This year I’m going to self-publish a book. I’ve been watching as a lot of people I follow and respect have released pieces covering topics that reflect their expertise. I firmly believe I can do the same. I’ll talk more about this in upcoming posts, but I’ve written an outline that I believe will lead to the proper amount of content and will deliver a large amount of value to both businesses and individuals.

These are my business goals for 2014. I’d love to hear yours if you’re willing to share in the comments or on your blog!

How to Write a Great Feature Request or Bug Report

There are few things more important to a project then clear and actionable direction. If you’re a freelancer, knowing what to do next makes your job infinitely easier. If you’re a client, detailing what you’d like to see with as much clarity as possible will ensure you get the end result you want.

Writing actionable feedback takes practice. That being said, there are a few concrete steps that will make feedback better for everyone involved.

Describe the Current and Desired Behavior in as Much Detail as Possible

As much as it pains me to say it, this does not go without saying. When giving feedback, you should go out of your way to explain, in as verbose a way possible, what you expect to see or experience. The preferable way to do this is in a step-by-step format given a certain scenario.

For example, if you’re testing a custom registration process for a web app, perhaps you expect to see validation of fields happening as you fill them in. Instead, field validation is happening only when pressing a “Register” button on the form. Here’s what you might write:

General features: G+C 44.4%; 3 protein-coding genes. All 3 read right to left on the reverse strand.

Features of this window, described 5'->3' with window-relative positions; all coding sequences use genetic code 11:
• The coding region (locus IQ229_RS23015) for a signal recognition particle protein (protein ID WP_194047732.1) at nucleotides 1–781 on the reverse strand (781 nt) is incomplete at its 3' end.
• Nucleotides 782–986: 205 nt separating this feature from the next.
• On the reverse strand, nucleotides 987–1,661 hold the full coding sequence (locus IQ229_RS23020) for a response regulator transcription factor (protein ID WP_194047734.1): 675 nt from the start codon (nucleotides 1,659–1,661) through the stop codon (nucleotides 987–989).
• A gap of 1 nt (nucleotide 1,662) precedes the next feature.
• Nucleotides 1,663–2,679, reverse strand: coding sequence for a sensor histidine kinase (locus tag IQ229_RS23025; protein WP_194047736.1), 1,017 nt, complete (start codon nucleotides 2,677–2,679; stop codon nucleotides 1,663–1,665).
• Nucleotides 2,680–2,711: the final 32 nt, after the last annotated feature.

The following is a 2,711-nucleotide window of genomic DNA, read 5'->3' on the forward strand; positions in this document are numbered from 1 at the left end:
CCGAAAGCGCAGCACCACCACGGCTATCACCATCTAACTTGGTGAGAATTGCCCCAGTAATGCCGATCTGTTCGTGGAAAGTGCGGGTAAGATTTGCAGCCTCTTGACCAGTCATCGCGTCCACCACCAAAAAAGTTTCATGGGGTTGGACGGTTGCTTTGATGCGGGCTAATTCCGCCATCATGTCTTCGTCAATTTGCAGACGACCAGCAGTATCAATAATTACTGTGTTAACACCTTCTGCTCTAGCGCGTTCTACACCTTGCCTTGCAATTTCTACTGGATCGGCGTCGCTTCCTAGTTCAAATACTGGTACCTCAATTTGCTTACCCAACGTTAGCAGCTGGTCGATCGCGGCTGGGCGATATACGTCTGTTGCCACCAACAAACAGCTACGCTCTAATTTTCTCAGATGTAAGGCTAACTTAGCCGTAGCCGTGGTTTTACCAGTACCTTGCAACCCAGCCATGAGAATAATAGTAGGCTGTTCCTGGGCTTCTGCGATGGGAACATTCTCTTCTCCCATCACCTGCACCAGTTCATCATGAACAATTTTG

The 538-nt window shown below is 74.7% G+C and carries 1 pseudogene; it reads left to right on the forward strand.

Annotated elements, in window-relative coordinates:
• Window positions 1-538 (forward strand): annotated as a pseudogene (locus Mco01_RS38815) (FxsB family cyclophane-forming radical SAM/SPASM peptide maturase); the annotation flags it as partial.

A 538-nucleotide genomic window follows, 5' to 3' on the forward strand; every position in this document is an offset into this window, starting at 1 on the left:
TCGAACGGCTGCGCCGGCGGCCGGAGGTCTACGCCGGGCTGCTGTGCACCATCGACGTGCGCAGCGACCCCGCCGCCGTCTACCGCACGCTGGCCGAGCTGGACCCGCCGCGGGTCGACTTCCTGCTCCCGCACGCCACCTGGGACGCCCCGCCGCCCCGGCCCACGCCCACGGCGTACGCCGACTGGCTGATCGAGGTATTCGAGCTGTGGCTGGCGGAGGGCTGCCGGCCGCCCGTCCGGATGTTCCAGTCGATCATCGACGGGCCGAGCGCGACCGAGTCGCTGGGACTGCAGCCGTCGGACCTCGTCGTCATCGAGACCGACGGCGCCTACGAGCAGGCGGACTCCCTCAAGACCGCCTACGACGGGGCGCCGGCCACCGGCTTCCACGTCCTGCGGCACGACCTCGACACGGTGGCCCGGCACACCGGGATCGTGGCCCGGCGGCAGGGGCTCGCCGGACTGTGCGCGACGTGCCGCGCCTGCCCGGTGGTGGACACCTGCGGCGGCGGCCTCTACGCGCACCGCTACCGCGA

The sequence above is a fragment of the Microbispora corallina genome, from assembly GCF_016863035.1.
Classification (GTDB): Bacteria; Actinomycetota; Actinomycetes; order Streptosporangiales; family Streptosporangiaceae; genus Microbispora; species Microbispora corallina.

The username, email, and password fields are not being validated until a form submit happens. I am performing the following steps:

  1. I click on the name field to focus it
  2. I enter an invalid username
  3. I press tab or click to advance to the next field
  4. There is no indication that the name is invalid
  5. I click “Register” on the form
  6. A message displays indicating the username is invalid

I would like to see the following occur:

  1. I click on the name field to focus it
  2. I enter an invalid username
  3. I press tab or click to advance to the next field
  4. A message displays indicating the username is invalid

This is much more useful than an abbreviated description that might read as follows:

When I enter a bad username I don’t know it is invalid.

While accurate, the second version doesn’t explain the desired behavior in any way or allow for reliable replication. The recipient of the feedback can guess what is going wrong and what the desired behavior is, but can’t be sure until she attempts a fix or asks more questions, lengthening the process to get to the expected end result.

Provide Supporting Materials